This is one of those sporting gadgets that I have in the office to play every now and then when I need a break. I originally received it as part of the office 'Secret Santa' along with a couple of golf balls. Now I'm not a keen golfer by any stretch of the imagination, and at the time I didn't even own a golf club, but a few days later I did manage to pick up a putter club for £2 in a car boot sale. Looking on the web, these putting cups are really cheap, ranging anywhere from £2 to £4. The idea is that you place it on the ground somewhere and then knock (or putt as I believe the official golfing term is) golf balls into it from a distance. The cup itself is a sort of flat metal plate around which you have a series of hinged metal petals (8 in total) and the whole lot has been finished in a green anodised finished. Each petal smoothly hinges inwards so that as the ball hits it from the outside, the petal rolls inward with the ball, and then deposits the ball in the centre of the ring, and then falls back upright again preventing the ball from escaping from the ring. Since the petals surround the ring, it is possible to putt the golf ball into it from any direction. You can then walk up, retrieve your ball and play again. In use, I've found this best to play on a flat carpet indoors. Grass outside is ok, but I've found that you really need to push the cup hard into the ground in order to create a smooth run onto it for the ball. But inside, it is very good and addictive and I kind of set myself challenges bouncing the ball off a chair leg or a wall in order to achieve the putt (just in case there happens to be any walls or chair legs on some random putting green somewhere that I need to play on!!). The petal action is very smooth (if a little noisy) and so far, after nearly a year of use, it still looks good. To balance the review, it is only fair to point out any negative issues. The first is that the centre cup can fill up fairly quickly (if you are a good shot), which results in the balls sitting against the inside of the petals. This then stops the petal tipping inwards with the ball, which often means that the ball either shoots over the top of the cup or just deflects off sideways. The other issue is that you have to go up to retrieve your ball and to empty it afterwards. Now I suppose that's not too much of an issue because it is what you would do on a golf course anyway. But when you are doing it time and time again, and you can't just flick the ball out with your club, it is a little bit of a gripe. In summary, this is a cheap well made item that will improve your golf putting technique, and it does become a little addictive as you challenge yourself again and again. I also find it to be very therapeutic in the office when I need a break. So balancing the pros and cons, I'll give it a 4 star recommendation.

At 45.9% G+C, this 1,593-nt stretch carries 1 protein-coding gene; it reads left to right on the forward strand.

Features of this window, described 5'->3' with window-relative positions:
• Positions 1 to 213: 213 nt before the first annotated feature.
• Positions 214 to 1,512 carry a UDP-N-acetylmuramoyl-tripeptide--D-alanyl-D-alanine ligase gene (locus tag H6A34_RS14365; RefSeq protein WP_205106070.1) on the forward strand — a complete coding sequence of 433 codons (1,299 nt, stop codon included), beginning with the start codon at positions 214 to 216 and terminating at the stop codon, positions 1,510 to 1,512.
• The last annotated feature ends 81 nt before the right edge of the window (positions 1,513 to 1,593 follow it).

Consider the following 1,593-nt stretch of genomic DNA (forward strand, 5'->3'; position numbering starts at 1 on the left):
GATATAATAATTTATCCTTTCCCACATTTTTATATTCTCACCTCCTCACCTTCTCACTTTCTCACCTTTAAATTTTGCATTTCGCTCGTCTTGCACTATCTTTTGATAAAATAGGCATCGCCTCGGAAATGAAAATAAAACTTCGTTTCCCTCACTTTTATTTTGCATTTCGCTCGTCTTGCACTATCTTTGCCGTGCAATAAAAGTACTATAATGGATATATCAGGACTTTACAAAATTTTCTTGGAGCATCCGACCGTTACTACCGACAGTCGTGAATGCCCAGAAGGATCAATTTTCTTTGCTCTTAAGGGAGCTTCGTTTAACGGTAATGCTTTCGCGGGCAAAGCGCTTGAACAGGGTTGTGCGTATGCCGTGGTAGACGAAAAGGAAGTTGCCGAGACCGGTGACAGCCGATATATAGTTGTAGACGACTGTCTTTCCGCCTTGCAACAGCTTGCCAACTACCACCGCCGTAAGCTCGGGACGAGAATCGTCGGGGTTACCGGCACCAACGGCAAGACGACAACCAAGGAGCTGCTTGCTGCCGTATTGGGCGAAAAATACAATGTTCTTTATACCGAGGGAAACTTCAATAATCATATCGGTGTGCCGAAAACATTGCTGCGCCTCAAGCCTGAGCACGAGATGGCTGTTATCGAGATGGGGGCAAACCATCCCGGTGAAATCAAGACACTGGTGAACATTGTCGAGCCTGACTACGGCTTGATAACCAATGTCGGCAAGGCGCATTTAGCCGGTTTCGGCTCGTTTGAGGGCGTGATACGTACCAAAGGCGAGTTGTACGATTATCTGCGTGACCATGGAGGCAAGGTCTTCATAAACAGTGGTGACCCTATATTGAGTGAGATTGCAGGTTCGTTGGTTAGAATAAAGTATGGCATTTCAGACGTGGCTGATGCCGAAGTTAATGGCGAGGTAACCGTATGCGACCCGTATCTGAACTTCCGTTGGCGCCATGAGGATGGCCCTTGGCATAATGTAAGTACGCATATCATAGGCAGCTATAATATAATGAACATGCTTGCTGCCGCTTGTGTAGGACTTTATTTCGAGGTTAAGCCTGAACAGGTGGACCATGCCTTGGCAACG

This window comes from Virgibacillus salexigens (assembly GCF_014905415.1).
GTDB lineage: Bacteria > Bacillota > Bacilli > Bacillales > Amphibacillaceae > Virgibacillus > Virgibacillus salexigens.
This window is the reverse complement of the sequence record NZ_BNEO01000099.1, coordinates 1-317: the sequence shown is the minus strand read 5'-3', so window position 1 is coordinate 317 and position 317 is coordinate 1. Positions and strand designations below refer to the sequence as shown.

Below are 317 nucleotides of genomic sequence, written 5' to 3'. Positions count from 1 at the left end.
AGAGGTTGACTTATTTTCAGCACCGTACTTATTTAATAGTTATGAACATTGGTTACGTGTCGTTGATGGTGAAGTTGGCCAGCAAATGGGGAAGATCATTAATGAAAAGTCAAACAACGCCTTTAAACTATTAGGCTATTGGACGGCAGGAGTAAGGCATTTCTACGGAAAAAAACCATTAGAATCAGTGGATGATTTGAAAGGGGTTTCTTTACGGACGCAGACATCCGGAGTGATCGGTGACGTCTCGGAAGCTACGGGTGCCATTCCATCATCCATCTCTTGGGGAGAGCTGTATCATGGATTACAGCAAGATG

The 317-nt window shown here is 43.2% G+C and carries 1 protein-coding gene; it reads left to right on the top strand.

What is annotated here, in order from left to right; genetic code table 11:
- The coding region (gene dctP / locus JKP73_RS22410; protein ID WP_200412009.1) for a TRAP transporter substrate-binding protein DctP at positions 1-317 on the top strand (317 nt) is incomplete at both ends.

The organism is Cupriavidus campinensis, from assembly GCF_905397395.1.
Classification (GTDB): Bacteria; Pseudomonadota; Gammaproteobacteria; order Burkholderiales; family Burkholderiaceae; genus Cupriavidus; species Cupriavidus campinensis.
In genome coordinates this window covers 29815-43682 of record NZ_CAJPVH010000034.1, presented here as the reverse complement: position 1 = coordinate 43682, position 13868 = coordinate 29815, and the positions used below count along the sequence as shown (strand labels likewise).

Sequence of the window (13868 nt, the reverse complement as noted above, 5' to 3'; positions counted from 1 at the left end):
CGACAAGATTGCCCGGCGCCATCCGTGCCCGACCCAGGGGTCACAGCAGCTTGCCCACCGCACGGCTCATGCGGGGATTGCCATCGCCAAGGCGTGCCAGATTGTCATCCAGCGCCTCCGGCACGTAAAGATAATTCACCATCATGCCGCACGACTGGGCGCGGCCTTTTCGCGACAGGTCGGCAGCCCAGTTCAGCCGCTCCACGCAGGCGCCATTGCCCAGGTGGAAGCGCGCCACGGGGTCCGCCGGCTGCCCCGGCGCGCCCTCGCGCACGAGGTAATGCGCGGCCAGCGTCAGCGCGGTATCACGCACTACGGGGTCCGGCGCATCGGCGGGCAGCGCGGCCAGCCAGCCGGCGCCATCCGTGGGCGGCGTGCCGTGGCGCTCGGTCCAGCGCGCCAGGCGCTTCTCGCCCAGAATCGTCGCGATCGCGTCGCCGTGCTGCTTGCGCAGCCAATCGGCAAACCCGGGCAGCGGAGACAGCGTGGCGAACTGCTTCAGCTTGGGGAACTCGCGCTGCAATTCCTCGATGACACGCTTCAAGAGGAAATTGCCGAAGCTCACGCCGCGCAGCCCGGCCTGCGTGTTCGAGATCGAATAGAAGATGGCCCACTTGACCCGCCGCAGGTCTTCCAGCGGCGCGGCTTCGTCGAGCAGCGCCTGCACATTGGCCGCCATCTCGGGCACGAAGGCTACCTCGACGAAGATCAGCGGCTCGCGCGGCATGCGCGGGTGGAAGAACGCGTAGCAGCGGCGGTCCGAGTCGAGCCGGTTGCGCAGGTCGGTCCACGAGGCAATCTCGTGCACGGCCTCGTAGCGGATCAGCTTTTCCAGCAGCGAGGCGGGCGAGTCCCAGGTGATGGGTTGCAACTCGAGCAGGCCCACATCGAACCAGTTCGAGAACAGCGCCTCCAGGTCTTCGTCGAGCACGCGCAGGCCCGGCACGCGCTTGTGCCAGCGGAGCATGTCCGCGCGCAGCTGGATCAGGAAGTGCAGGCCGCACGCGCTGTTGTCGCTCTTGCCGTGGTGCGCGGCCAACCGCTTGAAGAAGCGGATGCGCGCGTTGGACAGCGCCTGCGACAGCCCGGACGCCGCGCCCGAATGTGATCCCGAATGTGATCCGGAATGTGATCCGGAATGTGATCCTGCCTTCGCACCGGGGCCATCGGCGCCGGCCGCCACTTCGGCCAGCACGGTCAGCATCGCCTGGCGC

The Longridge metal putting cup is one of a large range of slightly different devices which are designed to help improve golf putting. These devices are most commonly used indoors, on a carpeted surface, and although they do not give the exact same feel as a putting green, they will help to improve technique, and give a good general feel of the weight of the golf ball, and the force required when swinging the putter, which offers important practice in the pressure of holing that all important putt out on the green! This particular design from Longridge, does just that. It is a metal flat bottomed dark green piece which sits on the floor, and has hinged green flaps surrounding the outer edge. The idea is to hit the golf ball using your putter, and if the ball travels on aim towards the cup, the ball will hit the hinged flap, which will pop the ball into the centre of the cup, which is covered in a green baize like material. I have had mine for about 18 months now, and it is still in good condition. The flaps still swing up and down freely, and have not been damaged from the balls crashing into them, and the green baize inside the cup still looks in good condition. I find these kinds of little gadgets are great if some family come round to visit our house with young children, as it will keep them good for a while, as long as all fragile items are removed from the surrounding floor areas! In my opinion there are many positives and negatives of the various different designs available, and the best way to practice is to get out on the green, but for a cheaper way of practicing, and a way of avoiding the Great British winter weather conditions, these little things are better than nothing! Compared to other similar devices, the Longridge putting cup is a slight let down to me. It is a little noisy as the ball hits the flap (assuming you are on target!), meaning that this annoys my partner if I'm using it in the room where she is trying to watch TV, or speak on the phone!! Another issue for me is that there is no ball returning feature, meaning that the cup is full fairly quickly, after about 3-4 balls have hit the target, depending on how they fall into the cup. Once the cup is full it stops the flaps from working, and so the cup acts as more of a ramp, and so a lot of time is spent walking over to the cup to empty it, although I suppose this is true of a putting green! However on the plus side, there is no need for batteries, it is a little cheaper than other designs, and the fact that it is in the shape of a hole gives a more realistic feel to the putting experience, especially when the ball is not quite on the perfect line, and it short of wobbles across the edge of the flaps. It is also easy to move around due its light weight, and the small size of the unit makes it easy to store away. The cost of these does vary a little from retailer to retailer, but they generally fall into the £3 - £5 range. Thanks for reading. © L500589 2010